Regulators in Hong Kong have launched an investigation at one of the city’s Chinese banks, one of several probes into the offshore financing activities of some of China’s most acquisitive conglomerates.
The Hong Kong Monetary Authority dispatched a team to China Citic Bank International to probe the overseas borrowing activities of companies such as airlines-to-finance group HNA and Zhonghong Zhuoye, which once owned a controlling stake in SeaWorld Entertainment, according to several people with knowledge of the matter.
Starting in 2015, several Chinese companies with obscure origins began buying up tens of billions of dollars in assets overseas and taking on massive debts.
As Chinese regulators tightened the ability of the companies to move cash offshore at the end of 2016, many groups looked for access to credit from banks in Hong Kong, a jurisdiction free of the mainland’s onerous capital controls.
The value of HNA’s asset sales in the past two years
At the time, Citic Bank International was one of several financial institutions that sought to rapidly expand its corporate lending business through exposure to such groups. Other lenders included state-owned Huarong Asset Management.
Huarong and Citic Bank International shared several large acquisitive clients, such as HNA, property developer Zhonghong and Ningxia Tianyuan, the world’s largest manganese producer.
The fates of such companies have followed similar trajectories.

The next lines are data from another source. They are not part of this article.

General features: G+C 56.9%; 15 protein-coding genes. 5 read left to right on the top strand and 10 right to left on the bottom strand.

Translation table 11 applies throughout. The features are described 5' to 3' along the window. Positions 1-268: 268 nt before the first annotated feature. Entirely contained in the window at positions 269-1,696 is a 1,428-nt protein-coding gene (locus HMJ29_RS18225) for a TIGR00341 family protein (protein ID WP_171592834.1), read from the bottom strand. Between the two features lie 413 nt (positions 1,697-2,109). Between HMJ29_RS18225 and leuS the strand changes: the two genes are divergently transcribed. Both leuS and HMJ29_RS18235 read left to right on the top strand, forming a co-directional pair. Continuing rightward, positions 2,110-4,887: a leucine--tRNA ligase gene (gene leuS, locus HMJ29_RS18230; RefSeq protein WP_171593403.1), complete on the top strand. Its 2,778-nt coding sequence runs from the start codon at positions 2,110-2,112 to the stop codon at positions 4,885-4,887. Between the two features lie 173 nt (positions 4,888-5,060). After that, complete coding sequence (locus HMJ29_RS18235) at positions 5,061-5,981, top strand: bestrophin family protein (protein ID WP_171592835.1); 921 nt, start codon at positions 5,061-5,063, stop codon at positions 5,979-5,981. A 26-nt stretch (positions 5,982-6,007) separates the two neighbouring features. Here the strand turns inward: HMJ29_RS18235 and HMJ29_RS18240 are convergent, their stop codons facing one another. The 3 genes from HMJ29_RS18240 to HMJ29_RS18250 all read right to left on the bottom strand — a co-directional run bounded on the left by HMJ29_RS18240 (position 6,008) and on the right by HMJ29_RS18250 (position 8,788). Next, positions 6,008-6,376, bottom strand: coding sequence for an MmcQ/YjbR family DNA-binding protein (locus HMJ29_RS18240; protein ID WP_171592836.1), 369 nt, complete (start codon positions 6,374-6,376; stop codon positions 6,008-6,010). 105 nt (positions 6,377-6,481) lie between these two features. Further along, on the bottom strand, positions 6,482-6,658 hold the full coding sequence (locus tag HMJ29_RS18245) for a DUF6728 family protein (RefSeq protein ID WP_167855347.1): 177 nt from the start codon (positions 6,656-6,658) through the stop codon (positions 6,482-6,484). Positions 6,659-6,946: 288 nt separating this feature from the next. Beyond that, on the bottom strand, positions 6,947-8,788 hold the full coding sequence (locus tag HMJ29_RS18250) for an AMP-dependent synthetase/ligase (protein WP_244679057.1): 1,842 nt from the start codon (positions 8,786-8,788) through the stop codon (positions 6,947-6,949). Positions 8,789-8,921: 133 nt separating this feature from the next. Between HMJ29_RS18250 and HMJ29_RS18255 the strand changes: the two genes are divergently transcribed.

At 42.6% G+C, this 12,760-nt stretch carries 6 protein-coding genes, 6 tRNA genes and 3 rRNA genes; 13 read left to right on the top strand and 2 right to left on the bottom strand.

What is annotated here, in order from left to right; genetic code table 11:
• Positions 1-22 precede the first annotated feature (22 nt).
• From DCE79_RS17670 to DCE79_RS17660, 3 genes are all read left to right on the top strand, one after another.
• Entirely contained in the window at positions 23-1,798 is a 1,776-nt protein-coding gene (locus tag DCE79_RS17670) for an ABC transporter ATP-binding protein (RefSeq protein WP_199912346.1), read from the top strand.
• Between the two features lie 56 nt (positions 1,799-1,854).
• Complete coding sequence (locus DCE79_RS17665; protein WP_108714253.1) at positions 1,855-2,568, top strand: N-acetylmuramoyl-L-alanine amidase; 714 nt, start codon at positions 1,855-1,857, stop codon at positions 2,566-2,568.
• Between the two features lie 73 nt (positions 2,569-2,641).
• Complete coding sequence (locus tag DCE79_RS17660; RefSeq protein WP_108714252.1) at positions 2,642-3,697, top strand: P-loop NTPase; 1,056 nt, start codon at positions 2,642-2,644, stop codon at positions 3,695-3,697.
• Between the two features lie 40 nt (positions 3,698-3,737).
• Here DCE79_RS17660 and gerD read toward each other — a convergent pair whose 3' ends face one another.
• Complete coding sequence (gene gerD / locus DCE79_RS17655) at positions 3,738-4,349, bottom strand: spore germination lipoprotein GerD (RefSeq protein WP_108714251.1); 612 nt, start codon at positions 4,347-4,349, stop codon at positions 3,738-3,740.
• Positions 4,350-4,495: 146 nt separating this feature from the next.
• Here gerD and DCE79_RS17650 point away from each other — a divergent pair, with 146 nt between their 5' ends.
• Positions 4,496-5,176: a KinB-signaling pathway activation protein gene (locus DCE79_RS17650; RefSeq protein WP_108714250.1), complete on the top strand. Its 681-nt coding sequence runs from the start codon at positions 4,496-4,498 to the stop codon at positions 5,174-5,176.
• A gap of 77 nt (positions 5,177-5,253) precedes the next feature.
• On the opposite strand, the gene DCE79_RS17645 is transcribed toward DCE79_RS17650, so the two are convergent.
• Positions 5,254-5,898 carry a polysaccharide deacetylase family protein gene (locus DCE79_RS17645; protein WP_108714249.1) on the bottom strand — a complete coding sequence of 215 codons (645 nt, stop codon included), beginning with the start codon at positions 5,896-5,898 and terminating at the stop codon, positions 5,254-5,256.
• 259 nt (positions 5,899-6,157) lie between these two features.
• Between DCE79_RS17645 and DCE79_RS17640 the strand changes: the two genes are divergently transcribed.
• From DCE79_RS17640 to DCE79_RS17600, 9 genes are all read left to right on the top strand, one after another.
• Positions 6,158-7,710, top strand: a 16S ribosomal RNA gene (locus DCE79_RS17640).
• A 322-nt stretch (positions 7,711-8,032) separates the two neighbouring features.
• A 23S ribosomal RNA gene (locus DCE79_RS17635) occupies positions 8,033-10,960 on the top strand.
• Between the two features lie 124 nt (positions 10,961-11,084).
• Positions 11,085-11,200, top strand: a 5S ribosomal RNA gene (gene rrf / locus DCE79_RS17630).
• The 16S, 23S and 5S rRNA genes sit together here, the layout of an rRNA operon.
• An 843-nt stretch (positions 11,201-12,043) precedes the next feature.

In the two years following the outbound investment boom, HNA has been forced to sell down more than $20bn in global assets. Zhonghong, which attempted to buy US elderly care company Brookedale for nearly $4bn, was delisted from the Shenzhen stock exchange due to poor financial performance.
Huarong has been the target of an ongoing investigation in Hong Kong and in China since mid-2018 and has greatly downsized since then. Its former chairman, Lai Xiaomin, was detained last year and was charged by a Chinese court earlier this year with bribery, corruption and bigamy.
Citic Bank International, an offshore unit of state conglomerate Citic Group, has since downsized its ambitions to grow its investment banking capabilities, people familiar with the matter said.
The work by the HKMA team at Citic Bank International started last year and continued for several months. The regulator was accompanied by auditors from a Big Four accounting firm.
The HKMA said it could not discuss its supervision work and declined to comment on the matter. Citic Bank International said it would not comment on an individual case. HNA, Zhonghong and Ningxia Tianyuan did not respond to requests for comment.
It is unclear if the probe is continuing or has concluded but the work by Hong Kong’s de facto central bank is one of several similar investigations at Hong Kong-based lenders seeking to better understand the offshore borrowing activities of a number of Chinese conglomerates, people familiar with the situation said.